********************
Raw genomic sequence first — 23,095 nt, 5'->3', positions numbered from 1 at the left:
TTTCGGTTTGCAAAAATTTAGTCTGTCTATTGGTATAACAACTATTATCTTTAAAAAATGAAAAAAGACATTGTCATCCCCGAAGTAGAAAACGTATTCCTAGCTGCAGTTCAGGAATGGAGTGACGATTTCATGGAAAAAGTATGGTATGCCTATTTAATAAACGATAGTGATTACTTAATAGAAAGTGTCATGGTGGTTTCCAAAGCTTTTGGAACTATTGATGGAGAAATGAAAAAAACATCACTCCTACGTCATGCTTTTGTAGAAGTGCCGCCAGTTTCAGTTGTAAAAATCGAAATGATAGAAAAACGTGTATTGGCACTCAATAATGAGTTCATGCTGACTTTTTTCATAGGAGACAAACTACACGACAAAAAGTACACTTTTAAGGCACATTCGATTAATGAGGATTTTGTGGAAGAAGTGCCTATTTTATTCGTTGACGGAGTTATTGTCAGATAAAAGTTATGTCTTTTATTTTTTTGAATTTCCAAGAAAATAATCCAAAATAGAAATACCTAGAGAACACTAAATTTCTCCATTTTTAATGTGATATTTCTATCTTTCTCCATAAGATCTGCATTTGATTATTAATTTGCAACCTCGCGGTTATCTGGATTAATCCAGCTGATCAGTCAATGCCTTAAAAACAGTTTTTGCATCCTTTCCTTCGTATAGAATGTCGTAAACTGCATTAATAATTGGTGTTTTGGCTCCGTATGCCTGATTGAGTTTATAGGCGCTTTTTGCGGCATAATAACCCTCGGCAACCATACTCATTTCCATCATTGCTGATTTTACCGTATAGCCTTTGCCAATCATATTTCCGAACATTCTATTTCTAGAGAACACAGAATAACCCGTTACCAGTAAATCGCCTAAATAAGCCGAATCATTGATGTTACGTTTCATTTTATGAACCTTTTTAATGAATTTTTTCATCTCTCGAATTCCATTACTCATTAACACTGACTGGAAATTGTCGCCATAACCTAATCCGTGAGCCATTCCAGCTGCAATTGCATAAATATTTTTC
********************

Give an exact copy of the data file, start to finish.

Raw genomic sequence first — 23,095 nt, 5'->3', positions numbered from 1 at the left:
TTTCGGTTTGCAAAAATTTAGTCTGTCTATTGGTATAACAACTATTATCTTTAAAAAATGAAAAAAGACATTGTCATCCCCGAAGTAGAAAACGTATTCCTAGCTGCAGTTCAGGAATGGAGTGACGATTTCATGGAAAAAGTATGGTATGCCTATTTAATAAACGATAGTGATTACTTAATAGAAAGTGTCATGGTGGTTTCCAAAGCTTTTGGAACTATTGATGGAGAAATGAAAAAAACATCACTCCTACGTCATGCTTTTGTAGAAGTGCCGCCAGTTTCAGTTGTAAAAATCGAAATGATAGAAAAACGTGTATTGGCACTCAATAATGAGTTCATGCTGACTTTTTTCATAGGAGACAAACTACACGACAAAAAGTACACTTTTAAGGCACATTCGATTAATGAGGATTTTGTGGAAGAAGTGCCTATTTTATTCGTTGACGGAGTTATTGTCAGATAAAAGTTATGTCTTTTATTTTTTTGAATTTCCAAGAAAATAATCCAAAATAGAAATACCTAGAGAACACTAAATTTCTCCATTTTTAATGTGATATTTCTATCTTTCTCCATAAGATCTGCATTTGATTATTAATTTGCAACCTCGCGGTTATCTGGATTAATCCAGCTGATCAGTCAATGCCTTAAAAACAGTTTTTGCATCCTTTCCTTCGTATAGAATGTCGTAAACTGCATTAATAATTGGTGTTTTGGCTCCGTATGCCTGATTGAGTTTATAGGCGCTTTTTGCGGCATAATAACCCTCGGCAACCATACTCATTTCCATCATTGCTGATTTTACCGTATAGCCTTTGCCAATCATATTTCCGAACATTCTATTTCTAGAGAACACAGAATAACCCGTTACCAGTAAATCGCCTAAATAAGCCGAATCATTGATGTTACGTTTCATTTTATGAACCTTTTTAATGAATTTTTTCATCTCTCGAATTCCATTACTCATTAACACTGACTGGAAATTGTCGCCATAACCTAATCCGTGAGCCATTCCAGCTGCAATTGCATAAATATTTTTC